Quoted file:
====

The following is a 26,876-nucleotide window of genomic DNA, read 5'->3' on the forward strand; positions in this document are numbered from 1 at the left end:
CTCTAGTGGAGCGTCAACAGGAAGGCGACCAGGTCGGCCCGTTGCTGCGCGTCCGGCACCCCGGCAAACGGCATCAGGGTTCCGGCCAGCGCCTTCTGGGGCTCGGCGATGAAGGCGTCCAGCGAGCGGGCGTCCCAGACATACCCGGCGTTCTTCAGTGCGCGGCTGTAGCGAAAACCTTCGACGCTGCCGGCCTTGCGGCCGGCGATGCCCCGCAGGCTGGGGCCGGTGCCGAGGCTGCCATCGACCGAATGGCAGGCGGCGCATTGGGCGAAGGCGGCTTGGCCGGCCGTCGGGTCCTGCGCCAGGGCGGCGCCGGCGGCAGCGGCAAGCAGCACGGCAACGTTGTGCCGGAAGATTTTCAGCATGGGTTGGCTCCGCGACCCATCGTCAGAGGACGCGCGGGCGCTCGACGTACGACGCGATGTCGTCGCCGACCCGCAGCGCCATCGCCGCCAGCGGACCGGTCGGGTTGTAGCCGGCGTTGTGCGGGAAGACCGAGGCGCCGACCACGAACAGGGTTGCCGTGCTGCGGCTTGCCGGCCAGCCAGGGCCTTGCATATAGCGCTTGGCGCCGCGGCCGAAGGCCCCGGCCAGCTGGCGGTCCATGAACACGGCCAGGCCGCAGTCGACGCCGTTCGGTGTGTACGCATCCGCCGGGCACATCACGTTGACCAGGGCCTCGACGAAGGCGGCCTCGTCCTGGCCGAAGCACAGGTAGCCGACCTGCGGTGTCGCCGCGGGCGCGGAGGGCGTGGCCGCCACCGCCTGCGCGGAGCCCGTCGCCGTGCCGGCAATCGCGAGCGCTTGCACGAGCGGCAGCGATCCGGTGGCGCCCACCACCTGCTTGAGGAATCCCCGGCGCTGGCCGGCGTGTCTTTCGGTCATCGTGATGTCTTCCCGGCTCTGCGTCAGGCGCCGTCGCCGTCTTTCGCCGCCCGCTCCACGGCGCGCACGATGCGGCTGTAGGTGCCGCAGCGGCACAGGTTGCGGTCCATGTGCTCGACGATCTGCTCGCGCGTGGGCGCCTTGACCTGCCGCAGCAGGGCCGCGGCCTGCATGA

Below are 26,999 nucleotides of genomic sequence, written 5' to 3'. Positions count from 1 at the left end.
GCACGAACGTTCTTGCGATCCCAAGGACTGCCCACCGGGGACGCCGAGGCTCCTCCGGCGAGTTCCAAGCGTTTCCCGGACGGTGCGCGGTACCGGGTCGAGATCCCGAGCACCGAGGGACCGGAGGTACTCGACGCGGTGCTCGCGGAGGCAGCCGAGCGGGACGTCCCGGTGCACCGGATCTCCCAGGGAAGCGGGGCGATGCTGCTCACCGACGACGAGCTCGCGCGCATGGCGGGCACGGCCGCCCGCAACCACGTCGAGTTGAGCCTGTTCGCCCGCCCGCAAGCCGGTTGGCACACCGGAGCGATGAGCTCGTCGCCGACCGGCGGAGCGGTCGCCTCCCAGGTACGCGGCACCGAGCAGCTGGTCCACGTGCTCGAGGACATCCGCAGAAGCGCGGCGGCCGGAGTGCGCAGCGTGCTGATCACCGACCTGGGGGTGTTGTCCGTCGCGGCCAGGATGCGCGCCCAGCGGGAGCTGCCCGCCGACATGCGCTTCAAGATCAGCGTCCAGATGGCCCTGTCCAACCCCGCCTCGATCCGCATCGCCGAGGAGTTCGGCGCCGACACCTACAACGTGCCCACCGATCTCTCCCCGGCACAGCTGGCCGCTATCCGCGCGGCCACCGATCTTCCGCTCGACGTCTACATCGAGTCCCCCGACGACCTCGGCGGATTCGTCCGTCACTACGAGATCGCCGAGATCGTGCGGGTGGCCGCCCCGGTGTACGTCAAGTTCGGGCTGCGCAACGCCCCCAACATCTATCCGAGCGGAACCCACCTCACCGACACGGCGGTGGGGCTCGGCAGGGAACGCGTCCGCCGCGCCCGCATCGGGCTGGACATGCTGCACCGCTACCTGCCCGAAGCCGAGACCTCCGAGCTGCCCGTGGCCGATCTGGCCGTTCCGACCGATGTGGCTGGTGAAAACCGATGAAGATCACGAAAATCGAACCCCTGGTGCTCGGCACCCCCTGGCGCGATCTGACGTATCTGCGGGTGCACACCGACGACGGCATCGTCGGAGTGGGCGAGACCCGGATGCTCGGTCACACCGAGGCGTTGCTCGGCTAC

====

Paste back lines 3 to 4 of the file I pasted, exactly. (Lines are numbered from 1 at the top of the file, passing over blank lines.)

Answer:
Below are 26,999 nucleotides of genomic sequence, written 5' to 3'. Positions count from 1 at the left end.
GCACGAACGTTCTTGCGATCCCAAGGACTGCCCACCGGGGACGCCGAGGCTCCTCCGGCGAGTTCCAAGCGTTTCCCGGACGGTGCGCGGTACCGGGTCGAGATCCCGAGCACCGAGGGACCGGAGGTACTCGACGCGGTGCTCGCGGAGGCAGCCGAGCGGGACGTCCCGGTGCACCGGATCTCCCAGGGAAGCGGGGCGATGCTGCTCACCGACGACGAGCTCGCGCGCATGGCGGGCACGGCCGCCCGCAACCACGTCGAGTTGAGCCTGTTCGCCCGCCCGCAAGCCGGTTGGCACACCGGAGCGATGAGCTCGTCGCCGACCGGCGGAGCGGTCGCCTCCCAGGTACGCGGCACCGAGCAGCTGGTCCACGTGCTCGAGGACATCCGCAGAAGCGCGGCGGCCGGAGTGCGCAGCGTGCTGATCACCGACCTGGGGGTGTTGTCCGTCGCGGCCAGGATGCGCGCCCAGCGGGAGCTGCCCGCCGACATGCGCTTCAAGATCAGCGTCCAGATGGCCCTGTCCAACCCCGCCTCGATCCGCATCGCCGAGGAGTTCGGCGCCGACACCTACAACGTGCCCACCGATCTCTCCCCGGCACAGCTGGCCGCTATCCGCGCGGCCACCGATCTTCCGCTCGACGTCTACATCGAGTCCCCCGACGACCTCGGCGGATTCGTCCGTCACTACGAGATCGCCGAGATCGTGCGGGTGGCCGCCCCGGTGTACGTCAAGTTCGGGCTGCGCAACGCCCCCAACATCTATCCGAGCGGAACCCACCTCACCGACACGGCGGTGGGGCTCGGCAGGGAACGCGTCCGCCGCGCCCGCATCGGGCTGGACATGCTGCACCGCTACCTGCCCGAAGCCGAGACCTCCGAGCTGCCCGTGGCCGATCTGGCCGTTCCGACCGATGTGGCTGGTGAAAACCGATGAAGATCACGAAAATCGAACCCCTGGTGCTCGGCACCCCCTGGCGCGATCTGACGTATCTGCGGGTGCACACCGACGACGGCATCGTCGGAGTGGGCGAGACCCGGATGCTCGGTCACACCGAGGCGTTGCTCGGCTAC